Sun, Mar 30, 2008 - Page 18 News List

[BOOK REVIEW] 'Fear not for the future, weep not for the past'

The publishers of 'Representing Atrocity in Taiwan' contend that this is 'the first book to be published in English on the 2/28 Incident and White Terror'

By Bradley Winterton  /  CONTRIBUTING REPORTER


REPRESENTING ATROCITY IN TAIWAN: The 2/28 Incident and White Terror


By Sylvia Li-chun Lin
240 pages
Columbia

The publishers of this new book state in their accompanying promotional material "This is the first book to be published in English on the 2/28 Incident and White Terror." If true, it's an astonishing state of affairs. And Representing Atrocity in Taiwan itself isn't an account of those events either, but rather a consideration of how they were subsequently treated (when they were treated at all) by Taiwan's writers and filmmakers. This means the publishers are tacitly claiming there is still no English-language account at all of those terrible years.

Can this really be the case? There is George H. Kerr's Formosa Betrayed, though it's largely a personal memoir. And a look through Sylvia Li-chun Lin's bibliography here uncovers another title that appears to fit the bill: A Tragic Beginning: The Taiwan Uprising of February 28, 1947 by Tse-han Lai (賴澤涵), Raymond H. Meyers and Wei Wou (魏萼) (Stanford University Press, 1991). There's certainly some English material online, including Formosa Betrayed complete, even though the continuing unavailability of crucial documents is frequently lamented.

It's easy to understand why a full account of the years 1947 to 1987 is difficult. With any discussion of the 2/28 massacre forbidden, as it was prior to 1987, and any discussion of the disappearances and executions that followed it very dangerous, there must be a shortage of factual material. On the other hand Taiwan now enjoys what this author calls "unprecedented civil liberties that guarantee the freedoms of speech, press and congregation." And the world - which often in reality means the English-speaking world - surely needs as complete an account as possible of atrocities Lin compares in brutality to the Holocaust, the bombing of Hiroshima and Nagasaki, and the regime of Pol Pot.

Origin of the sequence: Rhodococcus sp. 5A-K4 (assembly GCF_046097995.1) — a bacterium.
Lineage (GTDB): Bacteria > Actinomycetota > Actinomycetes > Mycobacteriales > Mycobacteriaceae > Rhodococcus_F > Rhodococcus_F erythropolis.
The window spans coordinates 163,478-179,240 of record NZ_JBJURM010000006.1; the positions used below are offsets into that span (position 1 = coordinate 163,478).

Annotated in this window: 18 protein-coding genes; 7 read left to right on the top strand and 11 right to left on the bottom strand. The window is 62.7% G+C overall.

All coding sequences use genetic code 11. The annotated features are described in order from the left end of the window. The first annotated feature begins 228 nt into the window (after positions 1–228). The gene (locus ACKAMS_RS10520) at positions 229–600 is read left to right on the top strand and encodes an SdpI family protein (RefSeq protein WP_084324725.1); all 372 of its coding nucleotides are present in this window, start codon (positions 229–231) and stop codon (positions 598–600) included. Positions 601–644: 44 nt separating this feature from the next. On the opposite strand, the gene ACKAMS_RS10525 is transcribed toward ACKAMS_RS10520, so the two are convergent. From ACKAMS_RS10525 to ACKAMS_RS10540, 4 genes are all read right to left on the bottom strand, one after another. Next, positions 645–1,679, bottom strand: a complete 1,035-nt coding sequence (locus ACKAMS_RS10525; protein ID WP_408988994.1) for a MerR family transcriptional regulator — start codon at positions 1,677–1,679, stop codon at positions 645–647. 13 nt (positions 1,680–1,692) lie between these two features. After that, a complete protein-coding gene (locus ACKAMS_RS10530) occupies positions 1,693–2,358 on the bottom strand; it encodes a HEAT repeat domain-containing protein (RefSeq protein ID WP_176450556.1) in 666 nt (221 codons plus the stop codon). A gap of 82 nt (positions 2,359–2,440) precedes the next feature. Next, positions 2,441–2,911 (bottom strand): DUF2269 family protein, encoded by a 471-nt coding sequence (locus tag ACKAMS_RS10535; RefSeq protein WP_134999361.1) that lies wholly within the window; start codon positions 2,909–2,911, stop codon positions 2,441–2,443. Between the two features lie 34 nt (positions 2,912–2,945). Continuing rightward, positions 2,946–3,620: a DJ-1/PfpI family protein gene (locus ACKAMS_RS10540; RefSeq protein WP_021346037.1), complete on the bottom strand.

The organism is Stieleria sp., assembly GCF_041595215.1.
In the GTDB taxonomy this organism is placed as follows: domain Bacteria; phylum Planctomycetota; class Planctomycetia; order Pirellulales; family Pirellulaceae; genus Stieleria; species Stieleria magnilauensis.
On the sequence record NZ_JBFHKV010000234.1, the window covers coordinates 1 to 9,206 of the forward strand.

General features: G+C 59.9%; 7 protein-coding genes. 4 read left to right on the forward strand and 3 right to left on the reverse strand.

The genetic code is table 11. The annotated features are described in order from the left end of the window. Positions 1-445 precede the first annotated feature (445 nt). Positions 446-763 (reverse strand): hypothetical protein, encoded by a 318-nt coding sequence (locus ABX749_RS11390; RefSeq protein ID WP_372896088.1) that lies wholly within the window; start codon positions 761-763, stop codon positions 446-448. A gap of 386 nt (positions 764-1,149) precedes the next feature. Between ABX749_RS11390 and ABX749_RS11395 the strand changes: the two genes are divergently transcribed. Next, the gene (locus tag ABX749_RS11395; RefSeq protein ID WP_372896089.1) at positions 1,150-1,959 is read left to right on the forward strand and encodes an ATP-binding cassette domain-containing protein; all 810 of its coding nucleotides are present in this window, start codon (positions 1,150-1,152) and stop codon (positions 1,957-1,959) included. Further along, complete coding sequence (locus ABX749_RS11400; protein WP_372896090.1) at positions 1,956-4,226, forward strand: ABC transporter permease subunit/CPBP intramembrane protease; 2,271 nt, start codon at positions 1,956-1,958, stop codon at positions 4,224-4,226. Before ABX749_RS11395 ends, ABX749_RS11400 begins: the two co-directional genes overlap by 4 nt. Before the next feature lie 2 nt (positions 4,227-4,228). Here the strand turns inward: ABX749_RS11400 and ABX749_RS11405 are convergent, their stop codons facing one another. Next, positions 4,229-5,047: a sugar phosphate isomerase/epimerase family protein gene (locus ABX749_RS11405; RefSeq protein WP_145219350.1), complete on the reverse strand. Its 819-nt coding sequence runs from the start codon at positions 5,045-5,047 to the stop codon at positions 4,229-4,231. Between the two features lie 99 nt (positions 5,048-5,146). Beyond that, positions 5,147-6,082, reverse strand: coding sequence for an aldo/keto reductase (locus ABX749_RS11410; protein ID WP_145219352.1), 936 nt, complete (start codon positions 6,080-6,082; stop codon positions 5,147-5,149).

Much of this book, though, is concerned with the contradictions that accompany the straightforward depiction of any historical event. Lin deals in depth with the widespread criticism of Hou Hsiao-hsien's (侯孝賢) film A City of Sadness (悲情城市) that erupted when it was released in 1989. This focused on the absence of any depiction of the central events of 2/28, as well as on the fact that the film showed local Taiwanese attacking Chinese of mainland extraction without any parallel portrayal of the much more serious assaults by the Chinese Nationalist Party (KMT) military on the local population that prompted such reactions.

Lin argues that individuals remember different things and have separate viewpoints, and so there is no one "true" picture. Artists, too, tend to avoid producing anything that might look like propaganda, as any work showing the evils of 2/28 and the White Terror directly might appear to be. But this hasn't prevented writers and directors elsewhere from creating far more explicit historical depictions than have apparently appeared to date in Taiwan.

Lin argues books and films touching on these years allowed their audiences "to confront the fact that no historical experience can ever be completely recaptured on screen (or in writing)." This seems a rather sophisticated point for people who lost family members through state brutality to take on board. What ordinary people consider as "the truth" is something more basic and simple than this.

It's widely felt, for example, that Solzhenitsyn depicted such simple truth in books like The First Circle and One Day in the Life of Ivan Denisovich, that Tolstoy unambiguously showed the callousness of the 19th-century Russians in Chechnya in Hadji Murad, and that Orwell's Animal Farm offered an appropriate fable for what happened in the former Soviet Union under communism. Films such as Eisenstein's Battleship Potemkin and October displayed the Russian Revolution with little regard for dissenting viewpoints, and The Killing Fields showed the agony of Cambodia in the 1970s very directly.

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